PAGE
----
- Lots of questions posed by previous two books answered, especially regarding the mystery of the door and the context surrounding Alex’s situation
- Takes an unexpected turn considering the direction of the story so far
- Conclusion seems a bit too typical of time travel stories
- Book has a feel of being rushed through to a conclusion
Return from Kragdon-ah Review
Return from Kragdon-ah by Shawn Inmon wraps up nicely the story that began with Alex’s step through the strange time-travel door. Many of the questions raised by that first step, and book, are answered in this third book, and some of those answers are quite unexpected.
As the title suggests, What ultimately happens to Alex is a foregone conclusion. So the ending itself is no surprise, but some of the plot conclusions take a wild turn that, in retrospect, shouldn’t be too much of a surprise.
For instance, the presence of an unnatural door, especially its shape, is suggestive of a technological origin. The world of Kragdon-ah and its intolerance of technology also imply some kind of intertwined relationship. That is, both the door, the fears surrounding the door, and its very existence point to an interesting origin that is later revealed in the book.
The reveal itself, while answering many questions about the mysterious door and the brief history of Kragdon-ah, leaves devoted fans only more questions about the world. In light of some of the revelations and history revealed to Alex, Kragdon-ah becomes a more rich and wondrous place, especially that little bit of information about the different people.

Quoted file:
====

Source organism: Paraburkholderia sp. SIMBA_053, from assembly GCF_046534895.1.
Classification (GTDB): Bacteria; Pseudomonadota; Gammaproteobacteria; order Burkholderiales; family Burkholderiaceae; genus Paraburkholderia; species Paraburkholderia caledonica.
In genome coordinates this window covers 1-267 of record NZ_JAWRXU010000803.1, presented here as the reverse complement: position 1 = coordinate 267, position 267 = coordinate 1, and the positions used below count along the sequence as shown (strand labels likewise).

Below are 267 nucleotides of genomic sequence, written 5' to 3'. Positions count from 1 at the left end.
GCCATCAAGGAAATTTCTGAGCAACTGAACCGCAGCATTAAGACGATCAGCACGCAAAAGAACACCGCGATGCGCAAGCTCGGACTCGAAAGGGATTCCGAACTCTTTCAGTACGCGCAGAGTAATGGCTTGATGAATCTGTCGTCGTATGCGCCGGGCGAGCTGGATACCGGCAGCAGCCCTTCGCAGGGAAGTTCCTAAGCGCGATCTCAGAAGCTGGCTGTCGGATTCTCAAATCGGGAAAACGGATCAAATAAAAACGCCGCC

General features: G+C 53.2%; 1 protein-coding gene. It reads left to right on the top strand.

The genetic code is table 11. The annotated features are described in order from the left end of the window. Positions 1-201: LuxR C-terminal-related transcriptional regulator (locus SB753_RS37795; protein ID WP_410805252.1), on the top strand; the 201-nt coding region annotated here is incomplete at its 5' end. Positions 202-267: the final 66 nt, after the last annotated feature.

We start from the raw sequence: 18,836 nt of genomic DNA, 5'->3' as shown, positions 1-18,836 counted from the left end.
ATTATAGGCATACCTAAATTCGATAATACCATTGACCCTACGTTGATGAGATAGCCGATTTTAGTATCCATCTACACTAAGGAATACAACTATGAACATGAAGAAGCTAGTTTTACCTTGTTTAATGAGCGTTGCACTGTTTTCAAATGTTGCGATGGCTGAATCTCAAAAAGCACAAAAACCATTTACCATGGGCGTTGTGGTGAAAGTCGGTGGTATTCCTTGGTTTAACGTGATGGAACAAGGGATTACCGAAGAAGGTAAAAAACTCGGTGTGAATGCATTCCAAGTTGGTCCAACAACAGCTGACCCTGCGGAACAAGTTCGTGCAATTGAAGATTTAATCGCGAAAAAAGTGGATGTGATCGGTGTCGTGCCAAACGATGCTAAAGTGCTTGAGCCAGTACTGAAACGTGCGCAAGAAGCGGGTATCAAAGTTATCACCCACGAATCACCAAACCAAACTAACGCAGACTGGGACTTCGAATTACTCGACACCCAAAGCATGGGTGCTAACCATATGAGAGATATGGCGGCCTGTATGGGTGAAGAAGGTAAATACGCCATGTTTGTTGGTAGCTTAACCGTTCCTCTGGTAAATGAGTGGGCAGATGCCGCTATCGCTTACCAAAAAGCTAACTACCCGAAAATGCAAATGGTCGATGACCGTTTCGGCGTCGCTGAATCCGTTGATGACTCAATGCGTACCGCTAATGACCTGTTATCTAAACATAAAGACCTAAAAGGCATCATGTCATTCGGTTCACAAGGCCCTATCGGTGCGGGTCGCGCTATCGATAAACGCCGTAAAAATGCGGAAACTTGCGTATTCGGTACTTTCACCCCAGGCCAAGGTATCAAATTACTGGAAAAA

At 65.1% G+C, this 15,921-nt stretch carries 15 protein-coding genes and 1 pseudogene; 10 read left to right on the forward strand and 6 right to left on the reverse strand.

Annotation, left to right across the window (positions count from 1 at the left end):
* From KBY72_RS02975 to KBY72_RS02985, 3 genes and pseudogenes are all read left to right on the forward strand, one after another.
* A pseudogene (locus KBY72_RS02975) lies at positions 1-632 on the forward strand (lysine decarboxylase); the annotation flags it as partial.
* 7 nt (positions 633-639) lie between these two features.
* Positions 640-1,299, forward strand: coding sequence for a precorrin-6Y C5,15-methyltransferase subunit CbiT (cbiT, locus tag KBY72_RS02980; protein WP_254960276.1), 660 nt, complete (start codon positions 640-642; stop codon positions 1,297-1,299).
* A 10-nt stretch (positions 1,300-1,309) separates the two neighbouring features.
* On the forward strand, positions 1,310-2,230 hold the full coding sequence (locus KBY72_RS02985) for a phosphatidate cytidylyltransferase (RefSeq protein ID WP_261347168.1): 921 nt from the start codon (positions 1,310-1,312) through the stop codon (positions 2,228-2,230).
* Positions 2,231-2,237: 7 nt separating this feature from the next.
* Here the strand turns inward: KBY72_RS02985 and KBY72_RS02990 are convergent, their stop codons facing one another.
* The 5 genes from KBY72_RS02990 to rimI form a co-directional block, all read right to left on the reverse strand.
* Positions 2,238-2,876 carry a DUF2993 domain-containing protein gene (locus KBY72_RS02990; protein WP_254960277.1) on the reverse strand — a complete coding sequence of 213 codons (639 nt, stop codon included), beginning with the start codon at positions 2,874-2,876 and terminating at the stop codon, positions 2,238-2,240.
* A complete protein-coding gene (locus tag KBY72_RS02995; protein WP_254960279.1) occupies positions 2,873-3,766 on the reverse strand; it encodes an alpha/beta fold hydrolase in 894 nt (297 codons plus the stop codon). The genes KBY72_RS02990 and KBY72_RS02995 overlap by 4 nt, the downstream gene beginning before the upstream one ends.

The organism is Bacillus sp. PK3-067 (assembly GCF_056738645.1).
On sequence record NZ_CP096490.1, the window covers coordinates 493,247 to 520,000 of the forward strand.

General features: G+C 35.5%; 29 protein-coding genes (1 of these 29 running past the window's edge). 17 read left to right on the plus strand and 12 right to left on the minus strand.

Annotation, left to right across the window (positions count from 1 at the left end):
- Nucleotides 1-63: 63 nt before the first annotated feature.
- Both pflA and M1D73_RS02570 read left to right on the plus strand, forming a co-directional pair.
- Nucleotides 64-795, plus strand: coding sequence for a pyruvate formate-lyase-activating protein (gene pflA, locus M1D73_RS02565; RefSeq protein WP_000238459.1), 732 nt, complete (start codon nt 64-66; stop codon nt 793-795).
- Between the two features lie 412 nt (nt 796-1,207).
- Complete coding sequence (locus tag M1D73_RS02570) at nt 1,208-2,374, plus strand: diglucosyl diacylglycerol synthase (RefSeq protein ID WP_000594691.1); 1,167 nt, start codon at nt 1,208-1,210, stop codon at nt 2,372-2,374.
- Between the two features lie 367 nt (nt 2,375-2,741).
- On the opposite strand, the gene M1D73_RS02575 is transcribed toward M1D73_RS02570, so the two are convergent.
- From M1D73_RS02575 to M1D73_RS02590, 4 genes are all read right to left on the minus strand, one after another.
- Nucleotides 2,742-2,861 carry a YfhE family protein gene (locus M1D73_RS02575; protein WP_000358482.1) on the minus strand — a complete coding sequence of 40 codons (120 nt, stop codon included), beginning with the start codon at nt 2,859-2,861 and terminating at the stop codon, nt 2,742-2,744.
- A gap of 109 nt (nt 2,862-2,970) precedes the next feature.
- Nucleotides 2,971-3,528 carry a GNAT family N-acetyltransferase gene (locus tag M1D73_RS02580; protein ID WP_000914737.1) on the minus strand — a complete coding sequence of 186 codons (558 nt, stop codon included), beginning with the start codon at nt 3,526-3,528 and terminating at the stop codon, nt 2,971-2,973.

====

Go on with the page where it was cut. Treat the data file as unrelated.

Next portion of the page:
Whereas the only science fiction aspect of this series thus far has been the door itself—the first two books could have just been an action adventure story—this third book really introduces story elements that really make it more science fiction, like the historical events that left Kragdon-ah in its current situation. These events in themselves only raise more questions that are left unaswered.
As with previous books, the action and adventure scenes in the story are just as exciting and suspenseful, though there’s not quite the sense of journey and adventure prevalent throughout the previous stories as Alex travels far and wide on his quests.
Instead, Return to Kragdon-ah takes place locally, with events coming to Alex. These events, along with an unresolved issue from the previous book, are resolved in characteristically Alex ways, even if one of those resolutions deprives readers from an epic battle.
Other decisions, namely the rushed feeling caused through the quick passage of time, give this book more breadth. Whereas previous books took place within a period of a year, Alex lives through several years here, with many of them in domestic bliss. While that bliss is well-deserved, the time jumps contribute to a feeling of the story being rushed.
Shawn Inmon’s Return from Kragdon-ah not only meets readers’ expectations about the action and adventure that has come to characterize the series, but it also engages and intrigues readers with the answers to the longstanding questions about the mysterious door that started it all.
Read reviews of other time travel books.